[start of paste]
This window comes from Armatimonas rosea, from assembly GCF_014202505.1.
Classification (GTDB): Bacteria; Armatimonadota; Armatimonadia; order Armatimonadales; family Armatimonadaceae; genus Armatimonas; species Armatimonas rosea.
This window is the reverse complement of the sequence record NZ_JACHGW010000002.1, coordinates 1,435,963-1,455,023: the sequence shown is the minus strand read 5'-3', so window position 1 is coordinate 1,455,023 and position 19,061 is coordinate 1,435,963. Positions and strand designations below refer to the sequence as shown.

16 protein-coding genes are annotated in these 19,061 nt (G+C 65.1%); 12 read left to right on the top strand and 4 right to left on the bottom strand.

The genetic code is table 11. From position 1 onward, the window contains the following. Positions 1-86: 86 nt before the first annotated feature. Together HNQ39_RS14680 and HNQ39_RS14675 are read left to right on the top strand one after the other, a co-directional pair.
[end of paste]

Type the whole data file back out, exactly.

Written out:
This window comes from Armatimonas rosea, from assembly GCF_014202505.1.
Classification (GTDB): Bacteria; Armatimonadota; Armatimonadia; order Armatimonadales; family Armatimonadaceae; genus Armatimonas; species Armatimonas rosea.
This window is the reverse complement of the sequence record NZ_JACHGW010000002.1, coordinates 1,435,963-1,455,023: the sequence shown is the minus strand read 5'-3', so window position 1 is coordinate 1,455,023 and position 19,061 is coordinate 1,435,963. Positions and strand designations below refer to the sequence as shown.

16 protein-coding genes are annotated in these 19,061 nt (G+C 65.1%); 12 read left to right on the top strand and 4 right to left on the bottom strand.

The genetic code is table 11. From position 1 onward, the window contains the following. Positions 1-86: 86 nt before the first annotated feature. Together HNQ39_RS14680 and HNQ39_RS14675 are read left to right on the top strand one after the other, a co-directional pair.